Old School's the Dan Band Turned Cleverly Placed F-Words Into a Career | County Grind | South Florida | Broward Palm Beach New Times | The Leading Independent News Source in Broward-Palm Beach, Florida

Comedy

Old School's the Dan Band Turned Cleverly Placed F-Words Into a Career

There's a lot to be said about the effectiveness of a well-placed "fuck."

Dan Finnerty, the "Dan" in the Dan Band, is the likable though incredibly foul-mouthed leader and soul of the band made famous for some well-placed "fucks" in Todd Phillips' 2003 film Old School.

It almost makes one wonder if say, ten years prior, Phillips could've used the Dan Band and Finnerty's comedic stylings to interject into some of the more somber moods of his documentary Hated: GG Allin and the Murder Junkies -- maybe as counterpoint for Allin's rendition of Warren Zevon's "Carmelita." Well, that's certainly food for thought, but since the Dan Band's humble cinematic propulsion, the comedy act has continued to hone its repertoire of female-centric music and audience interactions.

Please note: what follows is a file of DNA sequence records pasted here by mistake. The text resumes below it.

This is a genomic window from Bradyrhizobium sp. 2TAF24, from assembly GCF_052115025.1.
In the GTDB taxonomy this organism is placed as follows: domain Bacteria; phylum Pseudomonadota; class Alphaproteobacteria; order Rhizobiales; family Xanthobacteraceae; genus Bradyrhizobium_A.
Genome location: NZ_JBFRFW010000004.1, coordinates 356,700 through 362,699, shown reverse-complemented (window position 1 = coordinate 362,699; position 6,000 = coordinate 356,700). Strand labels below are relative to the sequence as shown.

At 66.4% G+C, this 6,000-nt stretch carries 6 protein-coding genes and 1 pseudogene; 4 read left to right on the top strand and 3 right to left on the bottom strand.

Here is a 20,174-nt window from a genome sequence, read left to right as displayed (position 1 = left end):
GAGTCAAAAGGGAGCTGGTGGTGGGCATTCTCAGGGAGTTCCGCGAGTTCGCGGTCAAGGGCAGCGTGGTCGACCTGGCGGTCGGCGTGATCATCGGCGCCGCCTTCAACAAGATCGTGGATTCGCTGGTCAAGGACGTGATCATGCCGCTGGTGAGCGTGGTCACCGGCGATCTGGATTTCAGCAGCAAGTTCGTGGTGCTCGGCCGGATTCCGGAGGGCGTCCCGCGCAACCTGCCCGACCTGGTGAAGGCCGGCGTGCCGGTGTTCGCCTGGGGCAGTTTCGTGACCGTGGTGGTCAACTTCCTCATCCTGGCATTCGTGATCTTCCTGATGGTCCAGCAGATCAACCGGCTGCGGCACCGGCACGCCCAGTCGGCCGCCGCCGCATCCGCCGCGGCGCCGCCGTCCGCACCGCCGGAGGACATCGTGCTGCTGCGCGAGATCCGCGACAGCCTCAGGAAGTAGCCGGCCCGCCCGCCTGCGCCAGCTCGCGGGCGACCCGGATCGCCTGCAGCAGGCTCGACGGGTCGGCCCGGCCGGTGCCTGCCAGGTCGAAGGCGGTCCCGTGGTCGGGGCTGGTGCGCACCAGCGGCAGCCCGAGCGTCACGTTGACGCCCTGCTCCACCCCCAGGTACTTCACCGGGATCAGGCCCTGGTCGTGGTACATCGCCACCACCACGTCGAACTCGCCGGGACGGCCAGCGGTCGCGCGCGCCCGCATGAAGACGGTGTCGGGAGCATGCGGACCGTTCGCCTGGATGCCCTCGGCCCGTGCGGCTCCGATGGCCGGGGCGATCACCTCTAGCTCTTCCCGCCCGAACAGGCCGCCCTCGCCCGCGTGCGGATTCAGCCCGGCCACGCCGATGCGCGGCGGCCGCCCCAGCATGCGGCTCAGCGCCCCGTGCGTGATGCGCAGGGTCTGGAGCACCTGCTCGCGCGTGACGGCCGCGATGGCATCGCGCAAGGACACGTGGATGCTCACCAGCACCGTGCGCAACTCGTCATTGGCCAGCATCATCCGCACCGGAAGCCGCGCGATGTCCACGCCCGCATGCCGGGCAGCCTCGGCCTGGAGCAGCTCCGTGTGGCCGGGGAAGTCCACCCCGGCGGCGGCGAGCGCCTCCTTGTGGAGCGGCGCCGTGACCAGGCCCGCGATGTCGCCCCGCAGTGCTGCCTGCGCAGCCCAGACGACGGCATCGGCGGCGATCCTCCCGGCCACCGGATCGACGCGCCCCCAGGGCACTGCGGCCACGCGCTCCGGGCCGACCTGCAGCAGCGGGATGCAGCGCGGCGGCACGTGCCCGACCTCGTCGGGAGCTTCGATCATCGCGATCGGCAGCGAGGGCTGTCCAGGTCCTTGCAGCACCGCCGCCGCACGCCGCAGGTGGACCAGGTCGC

Finnerty's charm is entwined with his devil-may-care Irish looks and the confidence of a man secure enough to sing Shakira and Bonnie Tyler songs while pelvic-thrusting into a frenzy that could conjure a dollar-bill rain. The New York state native, born in Rochester but raised in Steuben County, went to college in Boston's Emerson College and got his start in entertainment in the hit show Stomp. Fairly milquetoast, but it would be a drunken moment at a karaoke bar that would shape itself into the somewhat serious and now 15-year-strong Dan Band.

The band has evolved from a parody outfit focusing on female musicians to a full-fledged concert event that has a live album and a Christmas disc, the appropriately titled Ho -- A Dan Band X-Mas, under its belt.

A typical Dan Band concert will go through some motions that set up the coming barrage of f-bombs. They play their filmography strengths with "Total Eclipse of the Heart," but that's just part of the pastiche: The Dan Band itself is a full extension of Finnerty's juvenile façade. The conservatively clad backup singers and musicians aptly serve as straight men to his onstage shenanigans and audience baiting/interacting, played with stone-faced accuracy by a revolving cast usually billed as "etc..." after Finnerty's name.

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Abel Folgar

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